In Everson v. Board of Education, 330 U.S. 1, 67 S. Ct. 504, 91 L. Ed. 711, the Supreme Court was for the first time required to determine what was "an establishment of religion" in the First Amendment's conception (see id. at 29, 67 S. Ct. 504). It was there recognized by all the Justices that not simply an established church, but any law respecting an establishment of religion is forbidden and that schools teaching religion come within the scope of the clause prohibiting the "establishment of religion." *fn7" The precise issue in that case, upon which the Court divided five to four, was the constitutionality of a New Jersey statute which allowed reimbursement of parents for the bus fares of children attending parochial schools as well as public schools; the particular provision was held constitutional. In view of the broad meaning attributed to the Establishment Clause by all the Justices, it is instructive to consider the limitations set upon their own decision by a majority of the Court. In the words of Mr. Justice Black for the majority, the "establishment of religion" clause "means at least this: . . . No tax in any amount, large or small, can be levied to support any religious activities or institutions, whatever they may be called, or whatever form they may adopt to teach or practice religion." Id. at 15-16, 67 S. Ct. at 511. Nor is the prohibition only against a tax levy to support religious teaching. It is also against using tax-raised funds for that purpose. Mr. Justice Black wrote: "New Jersey cannot consistently with the 'establishment of religion' clause of the First Amendment contribute tax-raised funds to the support of an institution which teaches the tenets and faith of any church" (emphasis added).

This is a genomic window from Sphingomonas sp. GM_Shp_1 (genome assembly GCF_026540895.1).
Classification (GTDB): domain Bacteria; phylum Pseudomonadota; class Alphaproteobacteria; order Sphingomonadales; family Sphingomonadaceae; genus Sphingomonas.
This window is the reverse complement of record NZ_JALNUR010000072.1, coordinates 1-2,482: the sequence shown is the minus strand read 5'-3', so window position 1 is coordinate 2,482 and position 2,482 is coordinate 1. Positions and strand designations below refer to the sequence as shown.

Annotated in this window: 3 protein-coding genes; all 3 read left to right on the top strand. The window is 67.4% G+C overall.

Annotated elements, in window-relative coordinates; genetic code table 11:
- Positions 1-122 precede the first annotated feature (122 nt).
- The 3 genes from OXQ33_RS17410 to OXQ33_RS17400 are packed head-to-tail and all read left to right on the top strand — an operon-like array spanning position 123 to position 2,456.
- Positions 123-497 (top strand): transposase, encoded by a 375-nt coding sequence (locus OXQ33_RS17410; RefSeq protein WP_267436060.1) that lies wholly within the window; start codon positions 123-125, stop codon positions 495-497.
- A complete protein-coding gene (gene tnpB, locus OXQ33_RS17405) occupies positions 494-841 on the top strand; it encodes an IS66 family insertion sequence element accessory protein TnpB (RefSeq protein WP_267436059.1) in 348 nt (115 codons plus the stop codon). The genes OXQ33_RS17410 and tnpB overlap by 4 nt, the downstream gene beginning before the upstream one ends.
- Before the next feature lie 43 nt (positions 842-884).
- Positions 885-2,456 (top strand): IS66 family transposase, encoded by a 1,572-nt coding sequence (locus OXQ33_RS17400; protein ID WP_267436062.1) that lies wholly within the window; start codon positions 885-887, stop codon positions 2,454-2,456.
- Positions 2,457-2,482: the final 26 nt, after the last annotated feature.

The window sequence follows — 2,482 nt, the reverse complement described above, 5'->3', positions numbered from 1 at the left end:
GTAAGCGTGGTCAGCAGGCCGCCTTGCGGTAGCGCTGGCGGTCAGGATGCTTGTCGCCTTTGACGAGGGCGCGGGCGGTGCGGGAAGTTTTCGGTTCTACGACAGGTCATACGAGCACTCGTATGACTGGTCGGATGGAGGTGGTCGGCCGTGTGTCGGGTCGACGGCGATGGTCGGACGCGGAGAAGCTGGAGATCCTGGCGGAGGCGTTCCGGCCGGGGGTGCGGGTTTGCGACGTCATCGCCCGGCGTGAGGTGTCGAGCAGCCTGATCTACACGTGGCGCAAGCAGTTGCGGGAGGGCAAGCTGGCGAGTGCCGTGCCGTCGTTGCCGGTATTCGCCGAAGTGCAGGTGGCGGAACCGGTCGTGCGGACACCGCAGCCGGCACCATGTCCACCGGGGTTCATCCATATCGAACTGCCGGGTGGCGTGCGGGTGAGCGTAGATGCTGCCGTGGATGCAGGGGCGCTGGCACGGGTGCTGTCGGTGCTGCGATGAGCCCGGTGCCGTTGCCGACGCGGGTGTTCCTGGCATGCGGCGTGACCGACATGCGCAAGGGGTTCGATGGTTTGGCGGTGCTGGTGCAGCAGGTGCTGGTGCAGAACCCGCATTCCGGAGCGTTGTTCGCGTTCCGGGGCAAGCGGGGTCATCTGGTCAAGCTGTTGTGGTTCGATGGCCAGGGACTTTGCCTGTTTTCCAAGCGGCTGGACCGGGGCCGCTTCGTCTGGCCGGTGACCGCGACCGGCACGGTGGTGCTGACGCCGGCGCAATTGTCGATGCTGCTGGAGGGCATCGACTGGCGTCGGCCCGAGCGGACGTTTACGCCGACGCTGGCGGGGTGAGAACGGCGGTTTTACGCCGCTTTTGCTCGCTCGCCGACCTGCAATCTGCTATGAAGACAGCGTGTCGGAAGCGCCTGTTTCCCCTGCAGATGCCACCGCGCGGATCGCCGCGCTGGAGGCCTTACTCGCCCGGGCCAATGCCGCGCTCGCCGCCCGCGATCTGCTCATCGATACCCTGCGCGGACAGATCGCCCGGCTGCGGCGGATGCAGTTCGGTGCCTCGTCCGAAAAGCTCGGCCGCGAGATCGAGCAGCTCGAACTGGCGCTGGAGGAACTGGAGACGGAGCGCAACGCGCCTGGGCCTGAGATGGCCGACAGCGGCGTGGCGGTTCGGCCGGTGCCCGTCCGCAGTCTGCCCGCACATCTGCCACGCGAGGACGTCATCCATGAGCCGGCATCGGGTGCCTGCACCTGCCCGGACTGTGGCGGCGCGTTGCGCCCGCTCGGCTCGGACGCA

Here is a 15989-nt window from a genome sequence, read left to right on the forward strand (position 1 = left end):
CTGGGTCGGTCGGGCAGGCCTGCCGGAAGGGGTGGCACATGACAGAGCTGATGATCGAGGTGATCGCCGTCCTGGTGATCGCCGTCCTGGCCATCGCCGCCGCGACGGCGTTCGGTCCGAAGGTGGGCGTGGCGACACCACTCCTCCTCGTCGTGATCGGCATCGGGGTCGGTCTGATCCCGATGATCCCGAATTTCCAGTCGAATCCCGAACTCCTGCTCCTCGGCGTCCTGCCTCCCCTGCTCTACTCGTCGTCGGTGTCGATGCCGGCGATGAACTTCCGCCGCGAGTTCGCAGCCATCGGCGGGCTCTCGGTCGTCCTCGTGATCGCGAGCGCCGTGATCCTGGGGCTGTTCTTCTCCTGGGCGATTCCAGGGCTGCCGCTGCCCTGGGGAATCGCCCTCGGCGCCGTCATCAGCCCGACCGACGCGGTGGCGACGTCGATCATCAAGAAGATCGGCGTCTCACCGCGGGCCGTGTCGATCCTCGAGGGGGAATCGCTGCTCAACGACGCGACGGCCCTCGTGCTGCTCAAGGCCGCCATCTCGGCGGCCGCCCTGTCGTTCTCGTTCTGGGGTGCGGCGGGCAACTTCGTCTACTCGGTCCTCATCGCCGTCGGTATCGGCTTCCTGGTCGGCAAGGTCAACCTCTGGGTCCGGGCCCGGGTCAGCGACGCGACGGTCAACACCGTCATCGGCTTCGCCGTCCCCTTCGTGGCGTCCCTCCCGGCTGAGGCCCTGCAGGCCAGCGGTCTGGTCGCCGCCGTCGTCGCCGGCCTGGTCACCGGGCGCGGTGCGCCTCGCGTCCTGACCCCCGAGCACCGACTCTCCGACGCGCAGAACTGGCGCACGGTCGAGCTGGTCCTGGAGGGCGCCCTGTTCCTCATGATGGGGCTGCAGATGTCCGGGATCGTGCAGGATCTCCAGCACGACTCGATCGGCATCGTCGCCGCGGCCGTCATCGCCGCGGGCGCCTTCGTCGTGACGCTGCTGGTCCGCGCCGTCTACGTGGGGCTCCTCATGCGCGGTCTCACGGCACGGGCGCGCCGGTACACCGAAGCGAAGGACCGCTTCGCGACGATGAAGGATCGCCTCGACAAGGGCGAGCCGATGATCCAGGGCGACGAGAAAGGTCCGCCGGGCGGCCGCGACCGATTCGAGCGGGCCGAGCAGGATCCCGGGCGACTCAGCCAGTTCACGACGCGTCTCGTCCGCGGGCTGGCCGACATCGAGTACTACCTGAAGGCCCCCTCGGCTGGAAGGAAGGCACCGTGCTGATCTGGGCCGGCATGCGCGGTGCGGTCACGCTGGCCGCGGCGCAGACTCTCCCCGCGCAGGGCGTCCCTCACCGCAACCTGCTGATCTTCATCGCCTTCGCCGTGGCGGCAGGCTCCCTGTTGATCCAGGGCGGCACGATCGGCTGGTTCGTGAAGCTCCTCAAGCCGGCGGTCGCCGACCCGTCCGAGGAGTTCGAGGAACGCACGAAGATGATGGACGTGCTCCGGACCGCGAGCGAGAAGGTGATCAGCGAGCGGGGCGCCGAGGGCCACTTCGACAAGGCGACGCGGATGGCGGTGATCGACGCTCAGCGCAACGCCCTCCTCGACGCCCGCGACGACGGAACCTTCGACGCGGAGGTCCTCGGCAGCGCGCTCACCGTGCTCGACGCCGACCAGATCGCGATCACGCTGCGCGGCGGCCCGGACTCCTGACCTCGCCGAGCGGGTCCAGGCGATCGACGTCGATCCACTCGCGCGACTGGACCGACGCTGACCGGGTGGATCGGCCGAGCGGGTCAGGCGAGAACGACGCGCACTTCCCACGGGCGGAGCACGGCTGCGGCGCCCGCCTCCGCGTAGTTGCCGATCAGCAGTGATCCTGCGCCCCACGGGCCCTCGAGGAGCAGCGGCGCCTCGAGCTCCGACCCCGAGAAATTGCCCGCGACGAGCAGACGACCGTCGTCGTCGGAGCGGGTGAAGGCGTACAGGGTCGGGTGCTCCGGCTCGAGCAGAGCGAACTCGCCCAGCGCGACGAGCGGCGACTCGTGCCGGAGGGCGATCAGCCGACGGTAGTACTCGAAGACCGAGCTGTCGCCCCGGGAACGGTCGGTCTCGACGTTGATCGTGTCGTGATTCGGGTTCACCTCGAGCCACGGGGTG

The majority of the Supreme Court did conclude, nevertheless, that the reimbursement of bus fares to parents was public welfare legislation, and that New Jersey could not be prohibited from extending its general state law benefits to all its citizens without regard to their religious beliefs. But the Court was careful to note in support of its decision that "[the] State contributes no money to the schools. It does not support them." 330 U.S. at 18, 67 S. Ct. at 513.

 The general language, however, did not remove the delicacy or the difficulty of the issues raised in succeeding cases. For we are a nation which recognizes value in religion but seeks to maintain neutrality in that sphere. Neutrality is not merely a state of mind, however. Neutrality inevitably means a relationship to religion, one way or another. And thus the Court formulated a two-fold test for sustaining legislation alleged to violate the Establishment Clause: There must be a secular legislative purpose and a primary effect that neither advances nor inhibits religion. School District v. Schempp, 374 U.S. 203, 222, 83 S. Ct. 1560, 10 L. Ed. 2d 844 (1963). The Court recognized that this test "is not easy to apply," but that a law which "merely makes available to all children the benefits of a general [New York State] program to lend school books free of charge" is not in violation of the Establishment Clause. Board of Education v. Allen, 392 U.S. 236, 243, 88 S. Ct. 1923, 1926, 20 L. Ed. 2d 1060 (1968). This decision brought forth three dissents, as well as a concurrence by Mr. Justice Harlan on the limited ground that the statute there involved "does not employ religion as its standard for action or inaction." Id. at 250, 88 S. Ct. at 1930.

 The bifurcated test of intent and effect was again accepted in Walz v. Tax Commission, 397 U.S. 664, 669, 90 S. Ct. 1409, 25 L. Ed. 2d 697 (1970), a case to which we shall advert later. Furthermore, to the two tests was added a third, that the statute must not involve an "excessive entanglement" with religion. Id.

 Yet, the issue of direct financial grant to parochial schools had not yet confronted the Court. Last year, such an issue was finally presented in the case of Lemon v. Kurtzman, 403 U.S. 602, 91 S. Ct. 2105, 29 L. Ed. 2d 745 (1971). This case is not only the most recent, but the most closely in point to the question of direct grants to primary and secondary parochial schools under Section 1 of the statute ...